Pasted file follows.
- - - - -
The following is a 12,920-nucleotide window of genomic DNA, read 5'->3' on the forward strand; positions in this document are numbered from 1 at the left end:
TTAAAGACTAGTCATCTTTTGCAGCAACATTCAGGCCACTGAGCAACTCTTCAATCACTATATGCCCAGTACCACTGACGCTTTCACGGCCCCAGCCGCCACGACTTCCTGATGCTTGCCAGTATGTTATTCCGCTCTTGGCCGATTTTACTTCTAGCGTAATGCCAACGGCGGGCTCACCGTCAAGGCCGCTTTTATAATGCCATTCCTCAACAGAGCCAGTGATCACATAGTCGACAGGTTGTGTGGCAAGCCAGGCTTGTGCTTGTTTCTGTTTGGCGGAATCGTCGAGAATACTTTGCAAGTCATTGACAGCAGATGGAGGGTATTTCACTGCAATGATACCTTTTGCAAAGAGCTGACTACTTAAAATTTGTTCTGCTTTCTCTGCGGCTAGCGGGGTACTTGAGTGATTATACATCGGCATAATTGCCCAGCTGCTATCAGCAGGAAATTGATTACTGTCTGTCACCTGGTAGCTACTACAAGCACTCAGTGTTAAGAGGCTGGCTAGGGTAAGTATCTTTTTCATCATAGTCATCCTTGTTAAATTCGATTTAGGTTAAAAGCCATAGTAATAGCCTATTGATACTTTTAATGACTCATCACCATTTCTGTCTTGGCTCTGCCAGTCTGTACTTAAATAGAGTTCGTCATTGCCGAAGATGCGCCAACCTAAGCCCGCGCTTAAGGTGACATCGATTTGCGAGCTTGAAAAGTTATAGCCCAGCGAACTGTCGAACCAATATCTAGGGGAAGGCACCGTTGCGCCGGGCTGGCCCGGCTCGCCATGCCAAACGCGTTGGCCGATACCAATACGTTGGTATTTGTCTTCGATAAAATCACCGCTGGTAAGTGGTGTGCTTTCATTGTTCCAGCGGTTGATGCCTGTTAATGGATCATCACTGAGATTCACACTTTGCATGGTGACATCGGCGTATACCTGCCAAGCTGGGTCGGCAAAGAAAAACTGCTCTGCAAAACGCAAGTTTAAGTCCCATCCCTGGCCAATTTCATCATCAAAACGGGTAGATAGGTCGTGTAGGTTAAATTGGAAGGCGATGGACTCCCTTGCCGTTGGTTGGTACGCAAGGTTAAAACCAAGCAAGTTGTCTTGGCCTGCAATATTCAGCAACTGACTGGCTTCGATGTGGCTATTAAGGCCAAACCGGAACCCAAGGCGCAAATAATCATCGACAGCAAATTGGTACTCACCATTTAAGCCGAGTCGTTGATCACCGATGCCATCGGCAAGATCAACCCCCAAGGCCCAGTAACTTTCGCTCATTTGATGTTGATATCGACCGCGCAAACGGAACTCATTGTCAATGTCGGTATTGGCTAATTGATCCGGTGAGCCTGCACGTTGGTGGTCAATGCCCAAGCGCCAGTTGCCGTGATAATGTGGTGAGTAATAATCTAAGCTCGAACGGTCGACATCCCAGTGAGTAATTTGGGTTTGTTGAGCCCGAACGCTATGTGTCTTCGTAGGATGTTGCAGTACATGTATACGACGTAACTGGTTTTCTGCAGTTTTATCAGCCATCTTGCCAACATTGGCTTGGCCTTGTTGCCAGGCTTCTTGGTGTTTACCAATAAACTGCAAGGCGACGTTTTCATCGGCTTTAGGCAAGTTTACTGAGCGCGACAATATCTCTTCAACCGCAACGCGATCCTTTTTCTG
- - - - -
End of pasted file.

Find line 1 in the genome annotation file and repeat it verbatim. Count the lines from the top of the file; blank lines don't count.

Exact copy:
The following is a 12,920-nucleotide window of genomic DNA, read 5'->3' on the forward strand; positions in this document are numbered from 1 at the left end: